“To bust a trade in equities it’s relatively straightforward, to bust a trade in options it would take more time,” Howard Tai, a Kansas City, Missouri-based analyst with Aite Group LLC, said in an interview. “You need to look at each one of the factors and then run through a sanity check, and say, ‘Beyond the cash equity price at the time it happened, how did everything else affect it?’”
Investors in China were whipsawed by a computer malfunction last week. State-controlled brokerage Everbright reported a trading loss of 194 million yuan ($32 million) and apologized to investors after errors in order-execution systems on Aug. 16 sparked the biggest intraday swing in China’s benchmark index since 2009. The incident touched off a 53% surge in volume in the Shanghai Composite Index, which jumped from a loss of as much as 1% to a gain of 5.6% in two minutes.
Everbright’s stock plunged by the 10% daily limit yesterday after the China Securities Regulatory Commission banned the brokerage from proprietary trading for three months and started investigating what it described as the first incident of its kind in China. The company said today that it suspended its head of proprietary trading.
At Knight, computers spewed orders onto exchanges on Aug. 1, 2012, that created a more than $450 million loss for the brokerage. The mishap forced the company to near-insolvency before it was acquired by Getco LLC and spurred calls to examine whether increasing automation is damaging markets.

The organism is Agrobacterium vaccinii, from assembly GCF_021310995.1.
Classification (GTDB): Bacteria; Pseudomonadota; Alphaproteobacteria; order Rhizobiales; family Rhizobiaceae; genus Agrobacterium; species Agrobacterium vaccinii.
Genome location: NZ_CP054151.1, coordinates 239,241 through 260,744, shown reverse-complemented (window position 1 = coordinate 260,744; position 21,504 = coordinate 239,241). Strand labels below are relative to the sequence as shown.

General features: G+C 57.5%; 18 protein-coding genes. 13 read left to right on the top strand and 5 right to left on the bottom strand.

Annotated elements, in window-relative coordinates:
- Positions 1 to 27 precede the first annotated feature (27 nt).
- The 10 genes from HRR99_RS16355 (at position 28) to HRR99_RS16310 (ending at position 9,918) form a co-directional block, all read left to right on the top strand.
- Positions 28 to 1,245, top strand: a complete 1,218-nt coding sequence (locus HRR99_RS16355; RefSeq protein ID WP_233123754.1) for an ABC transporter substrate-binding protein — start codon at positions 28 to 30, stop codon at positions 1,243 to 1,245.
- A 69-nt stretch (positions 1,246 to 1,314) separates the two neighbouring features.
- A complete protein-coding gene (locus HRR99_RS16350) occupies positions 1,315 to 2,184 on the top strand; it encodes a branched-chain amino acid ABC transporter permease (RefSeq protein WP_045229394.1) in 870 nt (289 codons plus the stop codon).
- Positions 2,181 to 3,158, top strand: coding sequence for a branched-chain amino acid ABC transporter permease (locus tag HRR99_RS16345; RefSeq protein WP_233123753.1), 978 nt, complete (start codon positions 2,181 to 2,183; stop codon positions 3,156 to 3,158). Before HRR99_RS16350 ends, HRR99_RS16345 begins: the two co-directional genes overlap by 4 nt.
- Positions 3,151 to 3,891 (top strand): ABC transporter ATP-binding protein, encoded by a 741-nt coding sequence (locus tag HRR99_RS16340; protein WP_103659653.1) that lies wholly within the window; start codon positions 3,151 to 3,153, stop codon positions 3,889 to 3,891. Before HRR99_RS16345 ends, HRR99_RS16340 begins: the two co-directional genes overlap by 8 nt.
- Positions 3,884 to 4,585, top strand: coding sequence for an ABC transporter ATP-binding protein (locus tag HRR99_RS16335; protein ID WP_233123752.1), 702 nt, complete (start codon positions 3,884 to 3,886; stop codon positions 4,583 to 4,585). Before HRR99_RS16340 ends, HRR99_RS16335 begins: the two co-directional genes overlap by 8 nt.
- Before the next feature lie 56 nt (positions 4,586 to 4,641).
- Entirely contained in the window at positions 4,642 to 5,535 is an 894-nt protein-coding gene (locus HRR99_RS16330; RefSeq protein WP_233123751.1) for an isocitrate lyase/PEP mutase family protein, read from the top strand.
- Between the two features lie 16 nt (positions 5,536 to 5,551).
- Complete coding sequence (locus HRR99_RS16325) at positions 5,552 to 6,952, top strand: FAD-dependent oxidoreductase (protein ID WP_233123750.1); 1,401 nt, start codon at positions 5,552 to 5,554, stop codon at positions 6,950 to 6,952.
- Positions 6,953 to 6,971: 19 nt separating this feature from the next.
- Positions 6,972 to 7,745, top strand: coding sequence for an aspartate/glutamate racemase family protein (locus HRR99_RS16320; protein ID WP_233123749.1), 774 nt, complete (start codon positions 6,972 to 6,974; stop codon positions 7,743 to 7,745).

Knight had a $1 billion market value on July 31, 2012, the day before the trading error, according to data compiled by Bloomberg. Its stock fell 33% the next day. Goldman Sachs, which saw its stock rise 0.6% yesterday, has a market capitalization of $75 billion.
Goldman Sachs reported net income of $1.93 billion in the second quarter on a surge in underwriting revenue and gains from the firm’s own investments. In the quarter before its trading mishap, Knight posted net income of $3.3 million.
The SEC proposed rules in March requiring U.S. exchanges and some brokers to conduct coordinated trading tests to show they can recover from disruptions. The mandate, called Regulation Systems Compliance and Integrity, directs exchanges to strengthen their technology and instruct member firms to participate in tests to show they can sustain operations after interruptions.
The proposed rule requires firms to have written policies and procedures to ensure that systems supporting trading, clearing, order-routing and surveillance have sufficient capacity and remain available to their users. The technology must operate as intended, be secure from threats and promote fair and orderly markets. A review must be done at least once a year by objective personnel, the SEC said.
The changes by trading firms, exchanges and regulators are making the industry better at navigating technology mishaps and human errors, said Ben Schwartz of Lightspeed Financial Inc.
The securities industry has “learned from the mistakes we’ve made in the past and tried to grow a technology to simplify a process and grow more consistent,” Schwartz, the Chicago-based chief market strategist at broker Lightspeed Financial, said in a phone interview yesterday. “It’s a positive thing that they react immediately in a timely manner.”
Among yesterday’s canceled trades, 241 September $103 puts on the iShares Russell 2000 Exchange-Traded Fund traded at $1 at 9:32 a.m. New York time, according to data compiled by Bloomberg. That price was down from $3.32 two minutes earlier. At the same time, 1,000 October $90 calls on Johnson & Johnson traded at $1, followed less than 11 minutes later by two contracts at $2.10.
“We’re all working too fast, too thin and we’ve got systems that do things for you,” said Tim Hartzell, who helps manage about $425 million as chief investment officer at Sequent Asset Management in Houston. “You can make so many little errors.”
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